David Wagner, the prize-winning author of novels, short stories and numerous articles for respected German newspapers, is to give a public reading from his works at the University of Aberdeen on February 28.
The University of Aberdeen is Wagner’s first destination outside the British capital and during his three-day visit the writer will be conducting literary workshops with German Honours students and will also give a public reading (in German) from his works.
Wagner’s hitherto most successful publication is the novel Vier Äpfel (Four Apples, 2009). Set exclusively in a supermarket, the work provides humorous and insightful criticism of the existence of the modern city-dweller and consumer.
Wagner, who was born in the Rhineland in 1971, has for the past two decades lived in Berlin, a city which frequently provides him with the inspiration for his work such as in Welche Farbe hat Berlin? (What Colour is Berlin? 2011), a collection of essays which examine aspects of the vibrant and dynamically changing Federal capital city.
Wagner is currently the Writer in Residence at the Centre for Anglo-German Cultural Relations at Queen Mary, University of London, as sponsored by the German Academic Exchange Service (DAAD). The programme, in co-operation with British and Irish universities, aims to enable important contemporary German writers to take an active part in university life. During their visits authors give readings from their work, report on the current German literary scene and hold seminars in order to give staff and students the opportunity both to experience German writers in person and to better understand their work.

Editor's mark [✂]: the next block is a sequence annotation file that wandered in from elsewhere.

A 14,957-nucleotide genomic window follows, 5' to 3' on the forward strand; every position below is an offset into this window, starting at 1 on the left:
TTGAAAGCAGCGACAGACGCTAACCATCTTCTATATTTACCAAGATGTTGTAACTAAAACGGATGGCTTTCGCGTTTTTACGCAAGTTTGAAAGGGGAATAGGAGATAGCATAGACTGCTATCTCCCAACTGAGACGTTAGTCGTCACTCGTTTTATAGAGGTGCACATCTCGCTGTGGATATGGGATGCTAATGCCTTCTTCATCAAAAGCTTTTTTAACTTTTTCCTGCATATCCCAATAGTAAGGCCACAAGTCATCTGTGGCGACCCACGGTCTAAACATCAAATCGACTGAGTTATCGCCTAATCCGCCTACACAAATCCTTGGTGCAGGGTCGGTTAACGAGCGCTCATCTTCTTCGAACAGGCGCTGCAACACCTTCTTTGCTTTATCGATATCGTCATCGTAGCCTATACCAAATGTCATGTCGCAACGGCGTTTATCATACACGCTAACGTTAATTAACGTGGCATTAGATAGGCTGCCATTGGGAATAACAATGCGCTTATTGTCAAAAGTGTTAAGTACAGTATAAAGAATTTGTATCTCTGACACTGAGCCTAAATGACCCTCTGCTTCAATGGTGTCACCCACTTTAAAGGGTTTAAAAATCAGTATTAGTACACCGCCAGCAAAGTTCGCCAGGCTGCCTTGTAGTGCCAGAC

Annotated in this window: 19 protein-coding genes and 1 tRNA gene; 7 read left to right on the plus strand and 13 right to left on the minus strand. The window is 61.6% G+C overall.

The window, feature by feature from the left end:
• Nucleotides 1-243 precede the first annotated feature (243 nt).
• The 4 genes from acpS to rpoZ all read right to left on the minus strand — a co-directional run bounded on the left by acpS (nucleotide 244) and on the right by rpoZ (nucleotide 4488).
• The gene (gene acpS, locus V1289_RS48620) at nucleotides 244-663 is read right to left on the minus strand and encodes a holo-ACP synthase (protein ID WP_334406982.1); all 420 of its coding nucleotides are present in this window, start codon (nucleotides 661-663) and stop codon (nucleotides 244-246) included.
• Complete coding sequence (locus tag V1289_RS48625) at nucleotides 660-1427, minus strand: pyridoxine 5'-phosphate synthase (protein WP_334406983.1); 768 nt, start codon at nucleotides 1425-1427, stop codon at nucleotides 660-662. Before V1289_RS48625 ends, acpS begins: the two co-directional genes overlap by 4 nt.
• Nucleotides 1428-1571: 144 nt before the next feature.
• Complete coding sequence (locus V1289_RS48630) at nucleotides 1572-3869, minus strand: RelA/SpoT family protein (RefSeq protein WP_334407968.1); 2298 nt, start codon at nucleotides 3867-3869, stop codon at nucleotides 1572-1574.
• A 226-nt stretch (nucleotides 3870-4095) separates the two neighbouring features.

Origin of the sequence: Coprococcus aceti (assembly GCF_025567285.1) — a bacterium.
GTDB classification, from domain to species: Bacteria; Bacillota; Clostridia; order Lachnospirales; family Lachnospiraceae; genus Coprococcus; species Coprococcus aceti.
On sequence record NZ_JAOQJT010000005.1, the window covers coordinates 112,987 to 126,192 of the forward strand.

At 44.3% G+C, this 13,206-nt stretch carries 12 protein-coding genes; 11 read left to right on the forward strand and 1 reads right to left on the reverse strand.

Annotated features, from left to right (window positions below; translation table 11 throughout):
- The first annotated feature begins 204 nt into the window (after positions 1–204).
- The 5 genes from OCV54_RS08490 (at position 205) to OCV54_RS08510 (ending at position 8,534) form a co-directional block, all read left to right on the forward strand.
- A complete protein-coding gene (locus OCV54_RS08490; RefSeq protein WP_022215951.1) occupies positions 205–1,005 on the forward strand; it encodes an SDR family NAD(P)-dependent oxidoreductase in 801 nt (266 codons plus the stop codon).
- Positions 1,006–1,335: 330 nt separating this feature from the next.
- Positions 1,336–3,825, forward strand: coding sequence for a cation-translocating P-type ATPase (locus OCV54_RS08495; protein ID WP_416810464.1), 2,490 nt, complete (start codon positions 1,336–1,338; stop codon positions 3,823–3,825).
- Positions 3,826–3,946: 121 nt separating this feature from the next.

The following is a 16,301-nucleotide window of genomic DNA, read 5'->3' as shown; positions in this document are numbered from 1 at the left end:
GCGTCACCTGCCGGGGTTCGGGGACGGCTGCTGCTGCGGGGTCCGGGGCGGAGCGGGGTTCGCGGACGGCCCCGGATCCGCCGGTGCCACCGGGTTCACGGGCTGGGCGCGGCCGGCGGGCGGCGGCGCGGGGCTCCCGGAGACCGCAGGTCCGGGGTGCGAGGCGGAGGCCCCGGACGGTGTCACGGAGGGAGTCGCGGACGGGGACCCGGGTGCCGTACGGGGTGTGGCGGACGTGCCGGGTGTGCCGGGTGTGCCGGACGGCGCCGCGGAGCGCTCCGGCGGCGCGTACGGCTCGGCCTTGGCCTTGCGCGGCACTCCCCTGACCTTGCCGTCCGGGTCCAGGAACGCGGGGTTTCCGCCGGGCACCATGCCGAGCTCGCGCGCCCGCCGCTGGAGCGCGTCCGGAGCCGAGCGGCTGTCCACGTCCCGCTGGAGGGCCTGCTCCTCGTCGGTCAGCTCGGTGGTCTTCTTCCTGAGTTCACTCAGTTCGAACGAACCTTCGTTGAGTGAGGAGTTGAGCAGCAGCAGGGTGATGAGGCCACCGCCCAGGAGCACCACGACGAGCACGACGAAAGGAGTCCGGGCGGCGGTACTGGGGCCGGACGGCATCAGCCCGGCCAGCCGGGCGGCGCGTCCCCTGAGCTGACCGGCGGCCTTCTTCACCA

Dr Gundula Sharman, German Programme Co-ordinator, said “We are delighted to host this visit by the popular German author David Wagner.
“Exchange programmes of this kind forge important links between the University and the cultural scene of Germany, and the reading will offer a fascinating glimpse into the mind of the writer and into the country that forms the subject of his novels.”
The reading, at which all are welcome, will take place on Tuesday February 28, 12.00-1.00pm, in the Taylor Building, Block A, Room A21.